Bristol approves pyrolysis and gasification plant

By Caelia Quinault 

Dorset-based New Earth Energy has been given the green light to develop its first large-scale energy-from-waste facility.

Bristol city council yesterday (October 13) granted it permission to build a 7.5MW gasification and pyrolysis plant. It will be located alongside the £25 million mechanical and biological treatment plant which its sister company, the waste treatment firm New Earth Solutions, is developing at Avonmouth, Bristol.

An aerial view of New Earth's Avonmouth site, showing where the MBT (left) and energy plant (right) will be developed
An aerial view of New Earth’s Avonmouth site, showing where the MBT (left) and energy plant (right) will be developed
The pyrolysis part of the plant will heat waste to a very high temperature in the absence of oxygen to produce gas and carbon char. The char will then be processed through gasification to produce gas and some ash residue. It will be built in two phases, with the first phase costing £15 million.

The technology will be provided by Ethos Energy, a company which already runs a gasification and pyrolysis facility in Avonmouth, originally built by Compact Power and part of the government's New Technologies Demonstrator Programme (see story). .

Robert Asquith, New Earth planning director, said: “This decision reinforces our underlying belief that pyrolysis and gasification are technologies that will significantly boost the UK's renewable energy offering. There have several energy proposals brought forward for the area but we bring something new and the decision to grant planning, where others have been refused, proves we have a distinctly different offering.

“Our solution promotes the value of recycling and, being co-located with the waste treatment facility, minimises traffic movements and helps contribute to the landfill diversion targets the West of England Partnership want to achieve.”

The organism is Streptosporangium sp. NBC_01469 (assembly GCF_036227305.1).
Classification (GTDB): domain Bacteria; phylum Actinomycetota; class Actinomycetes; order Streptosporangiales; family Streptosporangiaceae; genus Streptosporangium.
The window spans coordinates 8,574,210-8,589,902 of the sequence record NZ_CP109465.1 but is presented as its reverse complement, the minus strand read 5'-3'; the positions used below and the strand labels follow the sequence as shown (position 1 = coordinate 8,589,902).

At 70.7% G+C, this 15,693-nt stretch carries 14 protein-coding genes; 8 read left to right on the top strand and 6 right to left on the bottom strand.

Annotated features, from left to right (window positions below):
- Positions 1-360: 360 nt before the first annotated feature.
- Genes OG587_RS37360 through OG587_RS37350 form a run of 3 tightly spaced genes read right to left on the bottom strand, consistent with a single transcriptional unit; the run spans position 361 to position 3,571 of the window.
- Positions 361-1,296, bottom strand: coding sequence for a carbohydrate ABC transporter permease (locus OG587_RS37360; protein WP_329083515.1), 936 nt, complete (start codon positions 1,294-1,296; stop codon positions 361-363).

Work started on the Avonmouth MBT plant earlier this month (see story) after it received planning permission in November 2009. Here, recyclables will be extracted from up to 200,000 tonne of waste a year before the organic fraction is left to biodegrade.

Between 80 and 100 tonnes of the residue will then be used in the thermal treatment facility to generate electricity.

Over half of the capacity of the MBT plant – 120,000 tonnes a year – will be filled by residual waste from the West of England Partnership, which signed a five-year contract with New Earth Solutions in 2009 (see story). The partnership includes Bath and North East Somerset council, Bristol city council, and North Somerset and South Gloucestershire councils. The remainder will come from additional local sources.


An artist's impression of the Dorset Green pyrolysis facility
An artist’s impression of the Dorset Green pyrolysis facility
Due to come online in 2012, the gasification and pyrolysis plant will be the second energy recovery facility to be developed by New Earth, following the addition of a much smaller, 1MW pyrolysis plant at its Canford MBT plant in Dorset which is currently undergoing commissioning.

New Earth Energy is also planning to build a 10MW, stand-alone pyrolysis facility at the Dorset Green Technology Park in Winfrith, to take residue from the Canford MBT and act as a merchant facility. The planning application is due for determination next month.

Plans are also in the pipeline for a small-scale pyroplysis plant to be developed at New Earth's Blaise Farm in-vessel composting facility in Kent, to help power the site.

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